Ms. S explained how the schools hierarchy must be respected, etc, etc. She also asked if I'd had any previous martial arts instruction, so I told her truthfully that I'd been training for about a year and a half, and had experience in TKD, BJJ, and karate (though I didn't elaborate on the proportions).
Ms. S walked me around the dojo, whose walls are lined with various exotic asian weapons, all of which the students must master before their black belt test. The school teaches a variety of styles, but they want their students to develop a solid base in shotokan karate first. As they become more advanced, they are introduced to tiger style kung fu. Then she rattled off a bunch of other martial arts that I can't remember.
Part of the reason I am having trouble remembering was that I was being distracted by the two students in front of the instructor in the three piece suit. He had finished instructing them and now they were practicing their new techniques on their own. One was holding a crane stance straight out of karate kid and doing a little hop kick every so often. After every few of these he would kneel down and think for a while. The other appeared to be meditating, but every few minutes he would stand up and thrust his hands out in front of him with an enormous KIA! (Think Asia in the kamehameha video – EXACT same thing.) I can only assume that he was throwing chi balls. I'm just glad I was out of range.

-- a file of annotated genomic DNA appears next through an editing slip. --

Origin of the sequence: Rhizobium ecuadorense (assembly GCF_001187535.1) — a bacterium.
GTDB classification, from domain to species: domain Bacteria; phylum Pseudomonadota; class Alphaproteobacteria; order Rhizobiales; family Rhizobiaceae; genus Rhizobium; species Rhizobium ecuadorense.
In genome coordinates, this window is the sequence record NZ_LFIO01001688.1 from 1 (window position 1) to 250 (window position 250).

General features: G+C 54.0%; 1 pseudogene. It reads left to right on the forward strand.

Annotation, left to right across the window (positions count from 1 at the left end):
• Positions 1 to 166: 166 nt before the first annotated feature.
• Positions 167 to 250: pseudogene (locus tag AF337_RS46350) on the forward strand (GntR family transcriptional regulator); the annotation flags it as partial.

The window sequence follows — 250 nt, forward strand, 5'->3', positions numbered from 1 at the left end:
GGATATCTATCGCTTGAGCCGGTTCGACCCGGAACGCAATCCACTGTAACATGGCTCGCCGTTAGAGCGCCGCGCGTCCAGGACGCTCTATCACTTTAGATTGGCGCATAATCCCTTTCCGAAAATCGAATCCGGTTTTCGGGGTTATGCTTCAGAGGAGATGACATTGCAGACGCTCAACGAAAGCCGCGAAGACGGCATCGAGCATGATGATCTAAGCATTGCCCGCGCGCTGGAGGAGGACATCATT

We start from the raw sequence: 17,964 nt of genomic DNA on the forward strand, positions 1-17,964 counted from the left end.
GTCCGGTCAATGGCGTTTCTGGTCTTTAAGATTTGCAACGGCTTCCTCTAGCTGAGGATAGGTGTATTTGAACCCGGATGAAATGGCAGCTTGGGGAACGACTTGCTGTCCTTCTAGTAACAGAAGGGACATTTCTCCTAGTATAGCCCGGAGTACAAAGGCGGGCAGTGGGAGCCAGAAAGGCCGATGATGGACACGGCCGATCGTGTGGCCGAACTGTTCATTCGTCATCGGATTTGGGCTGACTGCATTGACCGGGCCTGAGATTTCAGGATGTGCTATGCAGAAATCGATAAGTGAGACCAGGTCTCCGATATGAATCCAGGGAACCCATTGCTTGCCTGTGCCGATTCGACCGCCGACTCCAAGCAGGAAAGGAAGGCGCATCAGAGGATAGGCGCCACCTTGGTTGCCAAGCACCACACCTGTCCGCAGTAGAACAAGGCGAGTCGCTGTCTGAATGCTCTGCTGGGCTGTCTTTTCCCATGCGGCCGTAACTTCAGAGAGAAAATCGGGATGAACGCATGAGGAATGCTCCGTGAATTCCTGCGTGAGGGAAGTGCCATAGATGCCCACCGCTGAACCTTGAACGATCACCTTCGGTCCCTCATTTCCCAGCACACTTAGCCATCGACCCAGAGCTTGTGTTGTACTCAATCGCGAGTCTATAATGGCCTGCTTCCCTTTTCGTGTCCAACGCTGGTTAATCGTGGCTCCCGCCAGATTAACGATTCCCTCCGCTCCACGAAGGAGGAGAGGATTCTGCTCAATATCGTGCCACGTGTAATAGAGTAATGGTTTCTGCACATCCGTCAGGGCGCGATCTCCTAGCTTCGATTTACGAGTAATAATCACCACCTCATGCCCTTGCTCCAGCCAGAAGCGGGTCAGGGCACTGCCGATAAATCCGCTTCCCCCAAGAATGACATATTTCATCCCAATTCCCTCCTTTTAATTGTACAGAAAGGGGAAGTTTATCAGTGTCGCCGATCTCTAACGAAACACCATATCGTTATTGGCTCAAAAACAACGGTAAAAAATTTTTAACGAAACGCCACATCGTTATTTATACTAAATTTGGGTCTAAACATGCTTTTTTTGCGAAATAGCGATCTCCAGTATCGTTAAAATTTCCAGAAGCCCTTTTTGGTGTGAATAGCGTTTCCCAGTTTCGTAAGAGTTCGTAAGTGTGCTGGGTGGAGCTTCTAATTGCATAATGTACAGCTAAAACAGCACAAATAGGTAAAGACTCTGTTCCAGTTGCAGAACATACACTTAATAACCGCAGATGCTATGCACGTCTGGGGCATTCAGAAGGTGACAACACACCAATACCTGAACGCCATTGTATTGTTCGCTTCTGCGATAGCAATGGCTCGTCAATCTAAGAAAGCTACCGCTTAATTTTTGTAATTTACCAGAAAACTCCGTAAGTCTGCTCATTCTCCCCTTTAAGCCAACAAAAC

There are group classes in the evening, but the school is focused on one-on-one lessons. Every student is required to take at least one private lesson a week. (How do they get enough instructors to teach private lessons to 200+ students each week? I think we all know the answer to that.) I asked how long it takes to get a black belt, Ms. S said that it varied based on the individual (because of the private instruction) but the fastest they'd had was 3.5 years.
Ms. S stopped in front of a pressure point diagram to mention that they did some grappling, but it wasn't really so focused on "just holding someone down". They were more focused on ending the fight instantly. Because they taught such deadly techniques, she said, I must understand how important it was that they could only accept students if the students were worthy. I nodded my head. But, she said, I looked like a pretty good candidate so far. Sometimes students are hindered by their previous martial arts instruction, but she could tell that I was willing to empty my cup and learn their ideas. I nodded again.
After the tour, we went into the office, where she explained that the first step in the application process was a few private lessons with an instructor. She scheduled me for a lesson in two days with Mr. X, the guy in the three piece suit. Evidently I was very lucky to get this opportunity, as he was their most sought-after instructor. He had been training for 14 years and occasionally did amateur boxing (one point in his favor, I guess).